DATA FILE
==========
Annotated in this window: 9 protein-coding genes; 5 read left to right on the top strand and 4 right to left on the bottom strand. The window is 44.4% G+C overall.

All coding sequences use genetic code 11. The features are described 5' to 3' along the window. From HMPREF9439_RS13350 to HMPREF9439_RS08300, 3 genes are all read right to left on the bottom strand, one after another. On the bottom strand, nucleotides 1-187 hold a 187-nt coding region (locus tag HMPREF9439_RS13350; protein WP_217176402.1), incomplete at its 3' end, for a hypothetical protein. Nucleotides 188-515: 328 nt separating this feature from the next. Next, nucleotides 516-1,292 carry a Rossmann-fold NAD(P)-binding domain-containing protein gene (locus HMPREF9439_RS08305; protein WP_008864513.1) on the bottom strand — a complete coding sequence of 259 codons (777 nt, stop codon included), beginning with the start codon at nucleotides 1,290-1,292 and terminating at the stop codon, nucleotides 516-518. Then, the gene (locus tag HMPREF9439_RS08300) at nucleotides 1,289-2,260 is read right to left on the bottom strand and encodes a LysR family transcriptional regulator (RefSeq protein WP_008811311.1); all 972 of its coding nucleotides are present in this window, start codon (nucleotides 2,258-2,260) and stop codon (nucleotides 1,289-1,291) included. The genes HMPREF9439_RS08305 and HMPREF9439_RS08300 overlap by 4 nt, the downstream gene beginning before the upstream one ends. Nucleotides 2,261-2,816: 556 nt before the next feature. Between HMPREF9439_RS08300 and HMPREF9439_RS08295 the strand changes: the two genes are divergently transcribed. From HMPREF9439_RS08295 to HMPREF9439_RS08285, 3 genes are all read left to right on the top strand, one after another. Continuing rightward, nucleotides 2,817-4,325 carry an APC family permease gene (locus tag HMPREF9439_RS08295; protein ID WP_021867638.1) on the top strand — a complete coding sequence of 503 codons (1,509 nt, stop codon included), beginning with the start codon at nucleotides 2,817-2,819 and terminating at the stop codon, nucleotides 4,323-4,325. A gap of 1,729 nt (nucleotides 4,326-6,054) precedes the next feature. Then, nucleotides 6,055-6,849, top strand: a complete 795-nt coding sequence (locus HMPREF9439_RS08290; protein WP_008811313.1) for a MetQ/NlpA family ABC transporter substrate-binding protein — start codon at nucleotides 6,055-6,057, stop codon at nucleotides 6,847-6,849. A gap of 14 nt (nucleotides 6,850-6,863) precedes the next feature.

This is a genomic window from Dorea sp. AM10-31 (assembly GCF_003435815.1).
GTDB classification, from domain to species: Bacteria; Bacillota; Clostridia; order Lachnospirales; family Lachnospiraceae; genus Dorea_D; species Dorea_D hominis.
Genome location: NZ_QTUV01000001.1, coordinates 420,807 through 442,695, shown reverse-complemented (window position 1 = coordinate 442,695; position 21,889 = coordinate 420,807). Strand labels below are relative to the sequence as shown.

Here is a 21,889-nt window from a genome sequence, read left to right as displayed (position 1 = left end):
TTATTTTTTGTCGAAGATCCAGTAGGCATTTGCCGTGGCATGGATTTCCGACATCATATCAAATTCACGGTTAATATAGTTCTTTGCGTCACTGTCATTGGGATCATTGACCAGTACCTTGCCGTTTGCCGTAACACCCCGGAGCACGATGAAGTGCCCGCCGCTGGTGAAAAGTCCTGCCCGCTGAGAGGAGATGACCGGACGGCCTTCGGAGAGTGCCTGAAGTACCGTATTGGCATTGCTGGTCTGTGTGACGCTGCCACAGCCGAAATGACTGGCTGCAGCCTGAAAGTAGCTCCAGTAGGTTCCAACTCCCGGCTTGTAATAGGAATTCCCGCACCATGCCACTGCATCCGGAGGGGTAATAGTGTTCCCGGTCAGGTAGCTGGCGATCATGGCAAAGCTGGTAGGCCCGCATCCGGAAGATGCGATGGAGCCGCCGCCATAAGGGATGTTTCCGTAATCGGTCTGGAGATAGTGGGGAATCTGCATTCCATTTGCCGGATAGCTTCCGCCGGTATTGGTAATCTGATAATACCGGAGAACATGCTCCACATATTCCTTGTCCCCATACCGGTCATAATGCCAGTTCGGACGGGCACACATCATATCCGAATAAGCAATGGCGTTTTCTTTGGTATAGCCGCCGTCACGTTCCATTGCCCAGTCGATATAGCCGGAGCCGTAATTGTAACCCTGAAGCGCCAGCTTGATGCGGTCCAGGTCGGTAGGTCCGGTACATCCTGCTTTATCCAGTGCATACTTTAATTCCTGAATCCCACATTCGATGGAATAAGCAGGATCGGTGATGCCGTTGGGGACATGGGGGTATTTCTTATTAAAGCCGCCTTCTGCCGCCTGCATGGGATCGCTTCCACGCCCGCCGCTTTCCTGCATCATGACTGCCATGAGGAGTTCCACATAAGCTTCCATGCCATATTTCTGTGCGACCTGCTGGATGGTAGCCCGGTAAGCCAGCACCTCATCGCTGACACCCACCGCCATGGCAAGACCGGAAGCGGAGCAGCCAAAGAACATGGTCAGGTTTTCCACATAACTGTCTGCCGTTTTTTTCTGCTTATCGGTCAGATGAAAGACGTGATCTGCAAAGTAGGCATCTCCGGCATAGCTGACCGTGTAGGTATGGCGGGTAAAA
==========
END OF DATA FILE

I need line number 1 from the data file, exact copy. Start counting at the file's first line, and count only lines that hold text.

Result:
Annotated in this window: 9 protein-coding genes; 5 read left to right on the top strand and 4 right to left on the bottom strand. The window is 44.4% G+C overall.